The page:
A “Miserable” Reading Challenge: Les Misérables Chapter-A-Day Read-Along

Another reading challenge? Do I really need another one?

If it’s the Les Misérables Chapter-A-Day Read-Along, then my answer is HELL YES!

As you may have noticed, with my recent review of How to Be Parisian Wherever You Are, I am a bit of a francophile. Anything French is automatically cool and intriguing to me, and although I’m not entirely sure where this obsession originally comes from, it certainly goes back to my youth. My mom took the family to see the musical performance of Les Misérables when it came to Chicago, and of course we eventually ended up singing all the songs from the show afterwards, buying a copy of the sheet music to play on the piano, and so forth.

I was the only one crazy enough to grab a copy of the unabridged Victor Hugo novel that inspired the musical, and attempt to read it all the way through.

All 1,488 pages of it.

I’m not sure I ever actually finished reading this volume, because although I toted it with me absolutely everywhere when I was in high school, I was also very frequently (and, quite rudely) interrupted in my reading by folks who had the gall to ask “Whatcha reading that for? Why don’t you just go see the musical?”

*insert groan of frustration and evil eye aimed at the latest foolish inquirer*

There was, in fact, one particularly annoying boy that I got stuck sitting next to in study hall, who would borrow the comics section of the newspaper from the teacher each day and laugh uproariously at each and every strip, pointing out the most hilarious ones to me and awaiting a similar reaction. When I did not comply, he would nudge me with an elbow and ask why I wasn’t falling all over myself laughing, and then insinuate that I wasn’t smart enough to get the joke – despite the fact that I was clearly reading a larger tome than he would ever complete in his lifetime.

The teacher would always tell him to stop bothering me, but he would always pick up right where he left off the next day. I became quite skilled at ignoring him, while attempting to read another chapter in my book and surreptitiously checking my watch to see when this oh-so-Sartre-esque Hell Of Other People would finally end. (Come to think of it, this is definitely where my hatred of being asked “What are you reading?” by random men comes from. DO NOT BOTHER WOMEN WHEN THEY ARE READING.)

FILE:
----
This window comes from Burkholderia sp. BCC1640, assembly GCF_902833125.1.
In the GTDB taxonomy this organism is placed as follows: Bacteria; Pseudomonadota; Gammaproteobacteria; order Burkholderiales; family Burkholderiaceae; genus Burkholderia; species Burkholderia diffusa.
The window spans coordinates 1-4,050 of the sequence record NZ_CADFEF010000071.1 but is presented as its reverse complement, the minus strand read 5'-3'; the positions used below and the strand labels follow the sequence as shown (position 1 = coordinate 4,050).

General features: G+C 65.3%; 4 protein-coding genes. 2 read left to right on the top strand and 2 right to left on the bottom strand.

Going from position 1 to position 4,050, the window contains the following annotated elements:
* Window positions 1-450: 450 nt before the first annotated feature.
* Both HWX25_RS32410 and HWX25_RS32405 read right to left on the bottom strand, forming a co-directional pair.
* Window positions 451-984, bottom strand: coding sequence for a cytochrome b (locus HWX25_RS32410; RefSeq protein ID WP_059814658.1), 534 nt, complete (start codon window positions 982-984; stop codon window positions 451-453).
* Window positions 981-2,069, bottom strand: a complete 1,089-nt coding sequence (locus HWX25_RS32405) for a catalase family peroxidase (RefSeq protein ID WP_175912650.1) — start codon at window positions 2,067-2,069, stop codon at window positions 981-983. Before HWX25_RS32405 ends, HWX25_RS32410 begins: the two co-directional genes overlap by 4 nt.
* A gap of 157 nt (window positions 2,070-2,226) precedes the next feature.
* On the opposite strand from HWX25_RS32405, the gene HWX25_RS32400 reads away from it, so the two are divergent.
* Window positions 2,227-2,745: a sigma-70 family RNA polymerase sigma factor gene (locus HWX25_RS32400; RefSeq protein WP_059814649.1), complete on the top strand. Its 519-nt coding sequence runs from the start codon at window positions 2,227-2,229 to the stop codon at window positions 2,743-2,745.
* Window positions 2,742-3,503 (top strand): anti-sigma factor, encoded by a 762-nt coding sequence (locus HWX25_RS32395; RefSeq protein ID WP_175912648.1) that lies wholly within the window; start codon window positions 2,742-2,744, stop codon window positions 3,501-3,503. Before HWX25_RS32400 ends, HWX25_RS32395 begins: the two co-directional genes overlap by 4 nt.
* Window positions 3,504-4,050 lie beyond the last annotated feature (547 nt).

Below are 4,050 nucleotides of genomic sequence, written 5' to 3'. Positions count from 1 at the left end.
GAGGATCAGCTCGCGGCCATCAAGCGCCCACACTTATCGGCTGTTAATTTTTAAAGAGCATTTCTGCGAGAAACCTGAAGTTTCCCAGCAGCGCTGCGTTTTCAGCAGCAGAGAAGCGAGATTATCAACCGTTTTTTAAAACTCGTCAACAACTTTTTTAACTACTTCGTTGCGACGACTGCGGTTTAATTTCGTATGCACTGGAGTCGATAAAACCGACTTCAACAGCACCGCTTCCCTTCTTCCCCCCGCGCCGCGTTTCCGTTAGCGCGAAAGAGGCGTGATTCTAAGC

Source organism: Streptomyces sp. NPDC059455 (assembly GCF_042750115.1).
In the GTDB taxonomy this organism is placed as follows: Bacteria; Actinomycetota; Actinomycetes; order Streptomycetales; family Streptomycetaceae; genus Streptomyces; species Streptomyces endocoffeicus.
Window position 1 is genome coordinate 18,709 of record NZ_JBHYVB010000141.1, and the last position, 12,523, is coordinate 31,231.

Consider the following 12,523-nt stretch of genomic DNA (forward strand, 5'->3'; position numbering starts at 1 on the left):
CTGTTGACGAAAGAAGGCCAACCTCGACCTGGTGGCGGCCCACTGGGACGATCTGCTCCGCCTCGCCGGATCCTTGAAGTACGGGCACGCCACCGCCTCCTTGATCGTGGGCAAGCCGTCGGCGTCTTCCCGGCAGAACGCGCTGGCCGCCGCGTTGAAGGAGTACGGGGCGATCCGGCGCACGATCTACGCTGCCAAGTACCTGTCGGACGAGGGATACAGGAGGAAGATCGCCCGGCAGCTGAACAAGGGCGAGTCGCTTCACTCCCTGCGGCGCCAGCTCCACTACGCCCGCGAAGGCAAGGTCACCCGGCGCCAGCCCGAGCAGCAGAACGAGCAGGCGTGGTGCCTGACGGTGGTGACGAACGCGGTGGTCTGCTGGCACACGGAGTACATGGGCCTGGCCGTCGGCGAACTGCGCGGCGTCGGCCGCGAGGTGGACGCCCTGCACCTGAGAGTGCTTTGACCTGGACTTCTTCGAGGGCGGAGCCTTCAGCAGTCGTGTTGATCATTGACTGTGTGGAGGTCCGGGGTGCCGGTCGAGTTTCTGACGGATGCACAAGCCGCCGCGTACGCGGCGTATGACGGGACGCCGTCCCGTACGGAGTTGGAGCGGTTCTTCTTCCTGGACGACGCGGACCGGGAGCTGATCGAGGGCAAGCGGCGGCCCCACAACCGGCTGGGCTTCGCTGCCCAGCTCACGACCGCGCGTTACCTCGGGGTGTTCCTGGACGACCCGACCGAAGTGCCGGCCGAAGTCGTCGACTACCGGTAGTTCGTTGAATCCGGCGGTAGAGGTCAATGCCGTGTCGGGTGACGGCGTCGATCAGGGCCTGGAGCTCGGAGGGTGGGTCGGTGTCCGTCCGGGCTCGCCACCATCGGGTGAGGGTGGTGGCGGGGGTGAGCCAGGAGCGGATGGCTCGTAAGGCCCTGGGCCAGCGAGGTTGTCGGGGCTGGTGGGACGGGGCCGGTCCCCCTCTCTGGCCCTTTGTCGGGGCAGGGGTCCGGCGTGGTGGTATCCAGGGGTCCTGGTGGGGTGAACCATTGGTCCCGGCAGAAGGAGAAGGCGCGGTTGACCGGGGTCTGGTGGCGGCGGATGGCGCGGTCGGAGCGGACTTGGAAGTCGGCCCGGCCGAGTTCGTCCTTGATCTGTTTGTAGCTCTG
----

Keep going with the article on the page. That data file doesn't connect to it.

In short: when I first learned about this reading challenge from Lory at The Emerald City Book Review, I knew this was finally my chance to read the book, cover to cover, without any interruptions. At last, I will finally get my revenge on that idiotic boy and his persistent gaslighting and derailing! I will finally get through all of Hugo’s philosophical rambling! I will finally redeem myself as a reader by finishing an enormous tome that is NOT required reading!

In short, this is what the French call le destin.

Now my only dilemma is which translation should I read? I’m leaning towards the one pictured above, as this is the version I attempted to read back in high school. There are quite a number of translations around, and Deacon Nick (who started this challenge) suggests three different options. I am waffling because I usually like to read the same version the teacher or challenge leader is using, but I am a little nostalgic for that fat paperback… plus it’s only 49¢ for the Kindle edition. Okay, SOLD! (I will ponder buying another paperback edition later.)

So, since I am a little over a month behind, it looks like I’ll be spending the rest of my weekend getting caught up on Les Misérables. A sweet – or should I say superb? – way to end an ordinary weekend.

2 Responses
  1. Brona says:

    Welcome aboard the #lesmisreadalong train!
    Once you catch us up, I hope you enjoy the slow, leisurely pace as much as the rest of us. I’m reading two translations at the same time – The Denny and the Rose. It’s amazing how the subtle differences can change the tone or meaning.

    When I have the time I plan to write a post about my findings…..

    It can be hard to stop at just one chapter, esp if that chapter is only one page long so we’re all reading other things in between.

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